As part of a pilot project, Toronto will soon have design professionals review every development proposal coming to city planners. Modelled after similar bodies in Ottawa, Vancouver, Seattle, Niagara Falls and cities in England, the panel will be charged with ensuring that developers are paying due attention to design standards set by the city and community associations.
"For a developer, sometimes the world ends at the end of the property line," says Robert Freedman of the urban design division, adding that the panel will pay special attention to how developments integrate with existing built forms, both structures and spaces.
"We want to make sure attention is paid to how they meet the rest of the city, and how they contribute to the city."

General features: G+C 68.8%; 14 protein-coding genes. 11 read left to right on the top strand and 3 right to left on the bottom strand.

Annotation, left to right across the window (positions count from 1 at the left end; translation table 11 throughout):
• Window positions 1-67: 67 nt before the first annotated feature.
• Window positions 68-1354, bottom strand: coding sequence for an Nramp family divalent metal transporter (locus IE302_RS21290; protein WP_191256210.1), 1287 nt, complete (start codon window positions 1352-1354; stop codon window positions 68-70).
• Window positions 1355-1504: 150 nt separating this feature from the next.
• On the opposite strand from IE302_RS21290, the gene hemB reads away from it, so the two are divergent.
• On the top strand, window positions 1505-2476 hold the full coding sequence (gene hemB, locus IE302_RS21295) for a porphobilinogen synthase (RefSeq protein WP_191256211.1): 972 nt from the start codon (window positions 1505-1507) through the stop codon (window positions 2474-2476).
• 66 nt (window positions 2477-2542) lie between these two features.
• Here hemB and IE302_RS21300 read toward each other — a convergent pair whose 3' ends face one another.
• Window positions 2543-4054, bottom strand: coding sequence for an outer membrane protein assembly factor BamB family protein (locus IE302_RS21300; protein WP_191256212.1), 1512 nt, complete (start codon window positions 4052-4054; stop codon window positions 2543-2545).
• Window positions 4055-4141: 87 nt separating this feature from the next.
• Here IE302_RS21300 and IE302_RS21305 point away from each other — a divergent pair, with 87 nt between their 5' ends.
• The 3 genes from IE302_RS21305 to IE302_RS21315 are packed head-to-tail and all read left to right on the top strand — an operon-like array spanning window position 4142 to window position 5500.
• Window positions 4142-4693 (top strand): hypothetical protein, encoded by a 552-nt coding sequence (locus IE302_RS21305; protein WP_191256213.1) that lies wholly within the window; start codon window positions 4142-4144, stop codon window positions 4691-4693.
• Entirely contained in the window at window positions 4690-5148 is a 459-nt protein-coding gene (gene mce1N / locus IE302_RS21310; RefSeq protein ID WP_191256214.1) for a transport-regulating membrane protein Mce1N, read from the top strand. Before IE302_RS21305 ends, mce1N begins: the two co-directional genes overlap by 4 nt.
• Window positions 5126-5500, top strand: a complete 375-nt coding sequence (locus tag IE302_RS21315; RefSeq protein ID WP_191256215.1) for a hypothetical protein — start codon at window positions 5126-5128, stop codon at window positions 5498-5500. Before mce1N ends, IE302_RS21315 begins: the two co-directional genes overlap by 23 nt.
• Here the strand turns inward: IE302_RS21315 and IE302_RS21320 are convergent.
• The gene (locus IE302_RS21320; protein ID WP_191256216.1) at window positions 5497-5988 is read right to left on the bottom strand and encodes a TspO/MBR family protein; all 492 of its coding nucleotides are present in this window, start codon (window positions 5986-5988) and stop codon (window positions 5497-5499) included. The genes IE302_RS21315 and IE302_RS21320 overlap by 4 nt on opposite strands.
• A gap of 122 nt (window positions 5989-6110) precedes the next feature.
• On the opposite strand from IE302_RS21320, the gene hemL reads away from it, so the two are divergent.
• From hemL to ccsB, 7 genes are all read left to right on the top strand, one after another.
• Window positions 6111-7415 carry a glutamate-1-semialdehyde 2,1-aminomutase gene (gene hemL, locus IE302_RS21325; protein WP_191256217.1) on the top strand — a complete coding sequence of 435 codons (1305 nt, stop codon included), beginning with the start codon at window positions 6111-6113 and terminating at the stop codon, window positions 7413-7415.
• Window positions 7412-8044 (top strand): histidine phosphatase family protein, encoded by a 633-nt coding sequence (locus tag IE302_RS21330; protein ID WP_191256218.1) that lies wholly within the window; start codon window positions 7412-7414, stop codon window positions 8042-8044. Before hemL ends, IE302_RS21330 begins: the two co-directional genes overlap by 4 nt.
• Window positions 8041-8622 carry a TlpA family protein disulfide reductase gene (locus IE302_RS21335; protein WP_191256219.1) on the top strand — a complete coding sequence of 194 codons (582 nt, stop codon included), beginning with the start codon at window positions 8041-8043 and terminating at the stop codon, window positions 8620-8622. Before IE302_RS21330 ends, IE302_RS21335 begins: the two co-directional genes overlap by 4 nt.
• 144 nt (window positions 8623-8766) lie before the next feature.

In the pilot, the panel is expected to review between 14 and 18 projects in neighbourhoods experiencing greater development pressure: Liberty Village, Scarborough Centre and along the southern shores of the Humber.
While Freedman is most encouraged by the possibility of bringing the design community's "tradition of rigour" to city planning, Councillor Pam McConnell also sees a possibility for more community control over development.
"[For the St. Lawrence neighbourhood] we have development applications coming out of our ears." She says the community has design guidelines but has had a hard time enforcing them.
"Something we've heard from other cities is that having a panel does contribute to the level of public interest in design issues," says Freedman. "Certain parts of the city could very well be encouraged to make sure they have good design and planning guidelines."